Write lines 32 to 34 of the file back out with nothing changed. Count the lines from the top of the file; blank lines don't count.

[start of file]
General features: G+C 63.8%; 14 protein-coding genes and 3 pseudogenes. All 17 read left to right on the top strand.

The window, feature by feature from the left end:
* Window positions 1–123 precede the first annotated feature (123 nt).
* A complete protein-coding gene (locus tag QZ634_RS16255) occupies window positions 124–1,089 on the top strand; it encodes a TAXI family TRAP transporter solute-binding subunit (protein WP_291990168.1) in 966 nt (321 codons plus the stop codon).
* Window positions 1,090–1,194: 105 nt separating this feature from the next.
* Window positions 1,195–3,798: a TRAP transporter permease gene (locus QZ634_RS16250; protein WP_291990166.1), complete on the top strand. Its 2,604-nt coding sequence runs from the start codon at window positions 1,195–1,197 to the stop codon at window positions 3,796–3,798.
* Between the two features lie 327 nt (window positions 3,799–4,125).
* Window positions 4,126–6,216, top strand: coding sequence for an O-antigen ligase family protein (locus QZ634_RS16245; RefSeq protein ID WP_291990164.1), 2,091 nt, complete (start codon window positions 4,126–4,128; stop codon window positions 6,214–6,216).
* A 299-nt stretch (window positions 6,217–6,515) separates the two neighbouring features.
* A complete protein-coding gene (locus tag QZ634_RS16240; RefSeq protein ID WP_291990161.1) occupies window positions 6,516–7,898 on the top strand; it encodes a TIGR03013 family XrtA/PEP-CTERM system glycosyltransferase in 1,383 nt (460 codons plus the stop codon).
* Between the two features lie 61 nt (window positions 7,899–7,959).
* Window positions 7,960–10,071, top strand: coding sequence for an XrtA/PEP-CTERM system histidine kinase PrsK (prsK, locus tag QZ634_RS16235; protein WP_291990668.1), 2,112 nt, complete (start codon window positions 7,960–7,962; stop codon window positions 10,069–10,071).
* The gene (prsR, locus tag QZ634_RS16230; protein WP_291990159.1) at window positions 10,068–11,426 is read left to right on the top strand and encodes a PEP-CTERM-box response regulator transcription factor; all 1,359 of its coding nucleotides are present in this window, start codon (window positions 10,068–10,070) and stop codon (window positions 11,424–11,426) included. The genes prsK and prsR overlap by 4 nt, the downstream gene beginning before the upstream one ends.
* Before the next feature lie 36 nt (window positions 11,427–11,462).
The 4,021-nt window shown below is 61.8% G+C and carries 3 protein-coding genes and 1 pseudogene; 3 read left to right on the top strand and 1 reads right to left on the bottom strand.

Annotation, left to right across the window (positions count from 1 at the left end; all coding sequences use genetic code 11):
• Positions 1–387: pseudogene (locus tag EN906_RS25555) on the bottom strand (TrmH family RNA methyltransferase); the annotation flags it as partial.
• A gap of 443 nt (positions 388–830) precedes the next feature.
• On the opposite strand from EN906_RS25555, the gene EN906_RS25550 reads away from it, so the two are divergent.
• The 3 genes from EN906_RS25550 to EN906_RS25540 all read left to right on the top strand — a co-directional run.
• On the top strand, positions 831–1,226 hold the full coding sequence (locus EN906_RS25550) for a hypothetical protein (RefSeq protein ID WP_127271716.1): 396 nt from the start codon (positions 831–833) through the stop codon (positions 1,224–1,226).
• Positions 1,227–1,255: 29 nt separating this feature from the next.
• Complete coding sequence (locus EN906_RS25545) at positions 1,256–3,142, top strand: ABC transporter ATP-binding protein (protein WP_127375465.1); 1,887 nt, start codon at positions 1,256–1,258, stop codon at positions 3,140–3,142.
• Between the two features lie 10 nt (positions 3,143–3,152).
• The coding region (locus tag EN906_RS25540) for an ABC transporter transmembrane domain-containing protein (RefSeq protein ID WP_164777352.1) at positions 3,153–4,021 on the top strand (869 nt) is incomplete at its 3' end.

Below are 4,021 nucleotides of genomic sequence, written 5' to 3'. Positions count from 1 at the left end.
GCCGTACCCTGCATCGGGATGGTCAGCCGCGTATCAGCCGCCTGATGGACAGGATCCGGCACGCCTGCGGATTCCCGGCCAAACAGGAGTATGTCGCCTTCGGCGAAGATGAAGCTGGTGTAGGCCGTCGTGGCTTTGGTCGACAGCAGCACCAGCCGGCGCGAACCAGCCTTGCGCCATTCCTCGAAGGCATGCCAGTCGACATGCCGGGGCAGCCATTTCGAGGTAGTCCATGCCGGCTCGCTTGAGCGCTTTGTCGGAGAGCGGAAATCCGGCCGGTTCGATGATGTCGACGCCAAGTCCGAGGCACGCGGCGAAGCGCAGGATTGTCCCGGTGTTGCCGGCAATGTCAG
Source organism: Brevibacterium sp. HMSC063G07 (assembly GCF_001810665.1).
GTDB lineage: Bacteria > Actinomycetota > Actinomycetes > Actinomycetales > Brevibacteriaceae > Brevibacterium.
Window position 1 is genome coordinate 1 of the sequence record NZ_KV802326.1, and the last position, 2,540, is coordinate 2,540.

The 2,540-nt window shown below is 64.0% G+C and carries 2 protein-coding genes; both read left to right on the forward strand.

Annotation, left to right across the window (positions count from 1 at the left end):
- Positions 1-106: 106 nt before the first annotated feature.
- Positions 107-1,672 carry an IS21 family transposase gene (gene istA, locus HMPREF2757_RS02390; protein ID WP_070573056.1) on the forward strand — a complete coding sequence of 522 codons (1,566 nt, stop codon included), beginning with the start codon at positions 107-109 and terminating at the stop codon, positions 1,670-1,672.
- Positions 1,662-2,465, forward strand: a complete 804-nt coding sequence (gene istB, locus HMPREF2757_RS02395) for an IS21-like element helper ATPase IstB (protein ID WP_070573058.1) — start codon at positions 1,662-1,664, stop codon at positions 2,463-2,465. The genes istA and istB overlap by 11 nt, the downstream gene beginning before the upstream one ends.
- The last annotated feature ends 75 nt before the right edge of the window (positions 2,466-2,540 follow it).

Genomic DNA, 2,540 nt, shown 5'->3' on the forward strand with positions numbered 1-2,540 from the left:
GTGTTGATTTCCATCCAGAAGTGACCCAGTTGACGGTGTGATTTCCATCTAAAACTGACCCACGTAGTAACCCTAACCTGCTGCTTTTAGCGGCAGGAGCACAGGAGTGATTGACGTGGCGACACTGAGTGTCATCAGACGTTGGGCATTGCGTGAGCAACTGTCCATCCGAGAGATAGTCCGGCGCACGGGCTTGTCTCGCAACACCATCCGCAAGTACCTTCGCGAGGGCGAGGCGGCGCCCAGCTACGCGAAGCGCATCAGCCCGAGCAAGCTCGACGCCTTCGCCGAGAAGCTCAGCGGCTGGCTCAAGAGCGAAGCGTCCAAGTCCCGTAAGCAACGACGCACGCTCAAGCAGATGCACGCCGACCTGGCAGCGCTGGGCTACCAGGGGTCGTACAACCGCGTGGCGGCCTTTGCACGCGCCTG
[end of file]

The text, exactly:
Annotation, left to right across the window (positions count from 1 at the left end):
- Positions 1-106: 106 nt before the first annotated feature.
- Positions 107-1,672 carry an IS21 family transposase gene (gene istA, locus HMPREF2757_RS02390; protein ID WP_070573056.1) on the forward strand — a complete coding sequence of 522 codons (1,566 nt, stop codon included), beginning with the start codon at positions 107-109 and terminating at the stop codon, positions 1,670-1,672.